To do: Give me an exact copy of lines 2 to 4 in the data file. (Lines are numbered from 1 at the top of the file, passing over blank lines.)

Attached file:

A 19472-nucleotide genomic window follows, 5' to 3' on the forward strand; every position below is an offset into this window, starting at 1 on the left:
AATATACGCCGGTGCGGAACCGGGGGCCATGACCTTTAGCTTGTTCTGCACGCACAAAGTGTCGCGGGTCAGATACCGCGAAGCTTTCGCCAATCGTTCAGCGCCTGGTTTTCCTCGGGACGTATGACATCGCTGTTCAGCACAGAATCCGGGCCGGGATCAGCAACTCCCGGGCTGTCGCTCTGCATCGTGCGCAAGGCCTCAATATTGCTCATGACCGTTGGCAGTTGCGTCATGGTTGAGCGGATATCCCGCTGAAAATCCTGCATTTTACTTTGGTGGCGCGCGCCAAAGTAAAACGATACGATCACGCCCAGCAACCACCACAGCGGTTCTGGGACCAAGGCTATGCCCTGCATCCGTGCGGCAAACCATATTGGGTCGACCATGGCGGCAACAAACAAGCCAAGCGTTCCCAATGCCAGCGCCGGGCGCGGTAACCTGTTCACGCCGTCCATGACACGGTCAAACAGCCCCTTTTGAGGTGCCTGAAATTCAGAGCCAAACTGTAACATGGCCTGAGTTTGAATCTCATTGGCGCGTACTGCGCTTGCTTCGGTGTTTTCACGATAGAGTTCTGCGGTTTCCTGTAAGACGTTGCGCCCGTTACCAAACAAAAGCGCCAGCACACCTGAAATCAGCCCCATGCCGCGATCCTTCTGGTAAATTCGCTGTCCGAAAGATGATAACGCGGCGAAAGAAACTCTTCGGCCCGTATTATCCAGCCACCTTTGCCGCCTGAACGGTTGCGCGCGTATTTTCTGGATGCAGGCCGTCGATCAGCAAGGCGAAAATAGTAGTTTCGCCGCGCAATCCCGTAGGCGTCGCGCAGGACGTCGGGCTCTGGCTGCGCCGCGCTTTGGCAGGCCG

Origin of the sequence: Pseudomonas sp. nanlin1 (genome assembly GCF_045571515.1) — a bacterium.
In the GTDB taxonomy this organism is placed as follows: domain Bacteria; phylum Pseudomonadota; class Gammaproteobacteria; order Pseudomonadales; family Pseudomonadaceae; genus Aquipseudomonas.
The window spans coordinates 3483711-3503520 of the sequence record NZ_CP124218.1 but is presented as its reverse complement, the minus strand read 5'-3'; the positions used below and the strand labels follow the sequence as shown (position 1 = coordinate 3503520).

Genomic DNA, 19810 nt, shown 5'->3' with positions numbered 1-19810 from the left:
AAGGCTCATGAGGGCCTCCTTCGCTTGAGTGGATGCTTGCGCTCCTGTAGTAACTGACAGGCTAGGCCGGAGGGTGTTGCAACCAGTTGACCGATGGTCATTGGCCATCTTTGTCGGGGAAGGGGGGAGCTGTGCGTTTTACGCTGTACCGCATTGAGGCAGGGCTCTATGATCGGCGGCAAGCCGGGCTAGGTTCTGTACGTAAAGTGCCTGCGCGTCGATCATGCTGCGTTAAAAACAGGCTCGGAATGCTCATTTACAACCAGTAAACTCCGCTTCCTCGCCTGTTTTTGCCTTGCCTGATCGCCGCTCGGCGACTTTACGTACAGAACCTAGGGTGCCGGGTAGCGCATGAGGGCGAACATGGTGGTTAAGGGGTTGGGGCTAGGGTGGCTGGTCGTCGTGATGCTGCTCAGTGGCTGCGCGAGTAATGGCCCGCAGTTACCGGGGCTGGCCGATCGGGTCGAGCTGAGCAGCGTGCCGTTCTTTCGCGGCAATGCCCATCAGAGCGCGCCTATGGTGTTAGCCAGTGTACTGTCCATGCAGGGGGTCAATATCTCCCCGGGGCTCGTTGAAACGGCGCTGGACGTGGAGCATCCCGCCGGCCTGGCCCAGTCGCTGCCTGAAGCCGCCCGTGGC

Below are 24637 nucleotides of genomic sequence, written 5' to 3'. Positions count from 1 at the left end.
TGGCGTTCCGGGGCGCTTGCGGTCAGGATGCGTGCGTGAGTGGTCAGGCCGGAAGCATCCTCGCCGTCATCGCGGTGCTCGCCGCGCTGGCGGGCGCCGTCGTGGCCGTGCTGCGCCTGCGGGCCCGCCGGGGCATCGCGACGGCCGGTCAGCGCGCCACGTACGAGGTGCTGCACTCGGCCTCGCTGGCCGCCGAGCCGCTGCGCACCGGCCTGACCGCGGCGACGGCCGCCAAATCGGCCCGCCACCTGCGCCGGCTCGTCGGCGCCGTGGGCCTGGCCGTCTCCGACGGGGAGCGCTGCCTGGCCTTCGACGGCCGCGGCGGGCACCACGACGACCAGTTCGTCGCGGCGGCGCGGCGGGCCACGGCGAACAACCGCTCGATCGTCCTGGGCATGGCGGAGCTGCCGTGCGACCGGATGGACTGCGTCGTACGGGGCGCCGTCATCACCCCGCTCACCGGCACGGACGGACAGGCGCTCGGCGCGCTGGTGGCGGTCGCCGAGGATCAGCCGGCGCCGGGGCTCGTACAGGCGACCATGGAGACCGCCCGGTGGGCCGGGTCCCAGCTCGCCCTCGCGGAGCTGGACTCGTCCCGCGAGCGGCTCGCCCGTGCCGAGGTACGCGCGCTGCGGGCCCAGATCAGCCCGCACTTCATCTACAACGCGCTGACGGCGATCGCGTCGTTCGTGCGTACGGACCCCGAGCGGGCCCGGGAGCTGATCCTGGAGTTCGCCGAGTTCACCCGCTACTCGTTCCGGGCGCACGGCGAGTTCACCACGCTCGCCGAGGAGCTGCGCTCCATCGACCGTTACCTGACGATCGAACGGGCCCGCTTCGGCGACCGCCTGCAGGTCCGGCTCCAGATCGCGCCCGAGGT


AATATACGCCGGTGCGGAACCGGGGGCCATGACCTTTAGCTTGTTCTGCACGCACAAAGTGTCGCGGGTCAGATACCGCGAAGCTTTCGCCAATCGTTCAGCGCCTGGTTTTCCTCGGGACGTATGACATCGCTGTTCAGCACAGAATCCGGGCCGGGATCAGCAACTCCCGGGCTGTCGCTCTGCATCGTGCGCAAGGCCTCAATATTGCTCATGACCGTTGGCAGTTGCGTCATGGTTGAGCGGATATCCCGCTGAAAATCCTGCATTTTACTTTGGTGGCGCGCGCCAAAGTAAAACGATACGATCACGCCCAGCAACCACCACAGCGGTTCTGGGACCAAGGCTATGCCCTGCATCCGTGCGGCAAACCATATTGGGTCGACCATGGCGGCAACAAACAAGCCAAGCGTTCCCAATGCCAGCGCCGGGCGCGGTAACCTGTTCACGCCGTCCATGACACGGTCAAACAGCCCCTTTTGAGGTGCCTGAAATTCAGAGCCAAACTGTAACATGGCCTGAGTTTGAATCTCATTGGCGCGTACTGCGCTTGCTTCGGTGTTTTCACGATAGAGTTCTGCGGTTTCCTGTAAGACGTTGCGCCCGTTACCAAACAAAAGCGCCAGCACACCTGAAATCAGCCCCATGCCGCGATCCTTCTGGTAAATTCGCTGTCCGAAAGATGATAACGCGGCGAAAGAAACTCTTCGGCCCGTATTATCCAGCCACCTTTGCCGCCTGAACGGTTGCGCGCGTATTTTCTGGATGCAGGCCGTCGATCAGCAAGGCGAAAATAGTAGTTTCGCCGCGCAATCCCGTAGGCGTCGCGCAGGACGTCGGGCTCTGGCTGCGCCGCGCTTTGGCAGGCCG

Origin of the sequence: Pseudomonas sp. nanlin1 (genome assembly GCF_045571515.1) — a bacterium.
In the GTDB taxonomy this organism is placed as follows: domain Bacteria; phylum Pseudomonadota; class Gammaproteobacteria; order Pseudomonadales; family Pseudomonadaceae; genus Aquipseudomonas.